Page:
Slowing down, looking back

Twenty years of intriguing micromovement from Pat Graney.


Moore Theatre, 1932 Second, 292-ARTS $25.50-$36 8 p.m. Fri.-Sat., Jan. 11-19

MORE OFTEN than not, artists don't do retrospectives until their careers are close to the end. Though this guarantees a big chunk of material to work with, it comes with a sad feeling, like reading the last book by an author who won't write any more. As usual, Pat Graney has got it right, providing us with a midcareer look around, a chance to remind ourselves of old favorites while we can still hope for more.

The work on last week's program stretches back almost 20 years. Table, from 1983, is an almost textbook example of deconstructing pedestrian material—in this case, a standard business meeting—slowing it down and breaking it up into tiny pieces like the movement equivalent of the phoneme, each moment distinct and almost meaningless until strung back together with the others and brought back to normal speed. The bits become a whole, and the erratic ticks and twitches of the dancers become ordinary social behavior. Up to this point, the work would be a perfectly reasonable assignment in a composition class, but Graney continues to play with speed and agitation so that we start to wonder if we were really just seeing these people in a slowed-down film, or if they are truly disturbed.

This happens repeatedly in Graney's choreography—she begins with a relatively simple idea only to add layer on layer of detail and reference until we question the original premise and see that world with a changed perspective. In 5/Uneven (1989) she is drawing again from existing movement, this time the grueling practice of gymnasts on the uneven bars, and for a great deal of the piece we are caught up in their skill and strength. By breaking up the longer movement phrases, Graney takes away the momentum that usually helps propel the athlete, and so we are shown moments from their bar routines, almost like photos or sculptures. In their white briefs and shirts, the dancers glow in the stage light, but they are strangely not theatrical—their performance is so matter-of-fact they seem to be still in a gymnasium. This impression is reinforced throughout the piece as they take breaks to drink water and chalk up their hands, and it looks like the work will continue in this vein until almost the very end, when the lights fade on a single woman perched high on the top bar. She has pressed herself up on her hands, legs outstretched while she turns slowly from side to side. From the gym to our imaginations, she could be almost anything: a weather vane, a lookout, a flag left out after sunset. We've moved from pedestrian to metaphor in a heartbeat.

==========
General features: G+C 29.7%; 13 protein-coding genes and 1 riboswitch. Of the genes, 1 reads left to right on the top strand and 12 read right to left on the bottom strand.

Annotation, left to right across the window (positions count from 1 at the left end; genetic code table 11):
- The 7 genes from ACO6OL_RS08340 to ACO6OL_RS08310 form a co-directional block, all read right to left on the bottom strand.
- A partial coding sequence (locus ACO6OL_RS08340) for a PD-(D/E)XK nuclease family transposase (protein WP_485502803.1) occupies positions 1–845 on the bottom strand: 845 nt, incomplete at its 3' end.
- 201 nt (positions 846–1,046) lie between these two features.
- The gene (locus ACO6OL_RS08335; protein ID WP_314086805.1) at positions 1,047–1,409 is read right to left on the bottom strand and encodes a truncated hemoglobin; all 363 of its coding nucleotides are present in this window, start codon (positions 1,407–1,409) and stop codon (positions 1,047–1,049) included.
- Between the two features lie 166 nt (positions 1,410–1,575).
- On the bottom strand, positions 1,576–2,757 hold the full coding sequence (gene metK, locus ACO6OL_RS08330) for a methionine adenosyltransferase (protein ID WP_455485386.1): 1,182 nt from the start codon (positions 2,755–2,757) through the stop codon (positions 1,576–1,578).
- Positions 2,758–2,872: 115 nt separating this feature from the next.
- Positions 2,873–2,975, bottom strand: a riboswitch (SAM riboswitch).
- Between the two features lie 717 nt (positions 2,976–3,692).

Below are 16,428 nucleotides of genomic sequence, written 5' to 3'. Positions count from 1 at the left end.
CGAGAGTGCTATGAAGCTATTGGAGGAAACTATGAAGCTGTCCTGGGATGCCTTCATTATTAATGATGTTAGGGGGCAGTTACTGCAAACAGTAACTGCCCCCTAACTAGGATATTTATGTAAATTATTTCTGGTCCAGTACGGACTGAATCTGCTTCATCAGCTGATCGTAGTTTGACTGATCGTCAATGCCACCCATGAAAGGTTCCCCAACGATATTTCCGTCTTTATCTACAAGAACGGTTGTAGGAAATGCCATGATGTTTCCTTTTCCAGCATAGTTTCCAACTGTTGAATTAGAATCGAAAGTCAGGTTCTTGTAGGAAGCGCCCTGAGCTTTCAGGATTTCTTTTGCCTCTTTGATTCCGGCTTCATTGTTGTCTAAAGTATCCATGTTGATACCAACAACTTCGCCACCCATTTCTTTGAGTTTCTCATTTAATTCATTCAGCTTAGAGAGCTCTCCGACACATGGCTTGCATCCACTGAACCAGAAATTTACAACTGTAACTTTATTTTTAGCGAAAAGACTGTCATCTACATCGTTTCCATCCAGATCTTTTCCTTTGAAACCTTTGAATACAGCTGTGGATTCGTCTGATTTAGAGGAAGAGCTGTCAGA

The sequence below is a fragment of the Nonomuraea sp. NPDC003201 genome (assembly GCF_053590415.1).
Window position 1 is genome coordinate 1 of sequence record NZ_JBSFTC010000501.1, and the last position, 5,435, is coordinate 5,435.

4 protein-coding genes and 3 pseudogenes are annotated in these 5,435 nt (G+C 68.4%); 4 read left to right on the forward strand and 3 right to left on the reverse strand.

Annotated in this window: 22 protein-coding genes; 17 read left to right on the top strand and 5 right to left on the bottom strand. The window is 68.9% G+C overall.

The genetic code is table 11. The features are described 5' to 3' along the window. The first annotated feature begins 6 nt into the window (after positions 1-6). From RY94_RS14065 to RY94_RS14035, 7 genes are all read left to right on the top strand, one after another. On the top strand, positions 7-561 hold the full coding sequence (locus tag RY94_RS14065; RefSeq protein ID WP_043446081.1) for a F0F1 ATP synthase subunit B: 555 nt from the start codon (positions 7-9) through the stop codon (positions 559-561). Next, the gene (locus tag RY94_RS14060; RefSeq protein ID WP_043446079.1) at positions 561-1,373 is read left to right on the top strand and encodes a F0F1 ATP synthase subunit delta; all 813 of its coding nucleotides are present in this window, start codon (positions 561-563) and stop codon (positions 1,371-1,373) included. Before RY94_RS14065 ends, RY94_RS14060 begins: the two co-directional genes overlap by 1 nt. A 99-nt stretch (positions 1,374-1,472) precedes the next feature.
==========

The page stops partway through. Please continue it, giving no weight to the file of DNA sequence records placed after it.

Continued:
When she's not manipulating movement taken from other sources, Graney's actual "dance steps" are relatively simple. It's the structuring of those steps that is the challenge for the performer and for us. In Colleen Ann (1986), which will be performed this weekend, she takes a shorthand version of Irish step dancing and combines it with American Sign Language. As the dancers literally "tell" the story of Graney's family and their migration to the U.S., they hop and stamp, but their timing is more complex than the straightforward series of 8s that we know from Riverdance and its descendants. It is disturbing in a subtle way. Mitzi's Dance, which premiered last weekend, also draws from a folk dance vocabulary, a curious blend of step dancing, flamenco, and Balkan material. Instead of the Catholic schoolgirls of Colleen Ann, these women, wearing sparkly dresses and swishing their skirts as their heels hit the floor, could be our mothers back when they dressed up for a party. Giggling and chasing each other, their competition comes close to confrontation but never goes over the line.

In Pagan Love Song (1989), Graney takes the image of the bathing beauty, male and female, and smartly trots it around the stage to a bubbling W.A. Mozart score. We laugh at first, simply because they look so silly, all these women in skirted bathing suits and colorful caps, and men in Charles Atlas singlets. But as they continue to wheel and slice through the space, the nonsense wears off and we see that they are actually a corps de ballet, in the same kind of flanking maneuvers that we might see in Swan Lake or Nutcracker. Graney has taken Marius Petipa to the beach, and after solidly establishing herself as a contemporary choreographer, she's reminding us that her roots go much further back.

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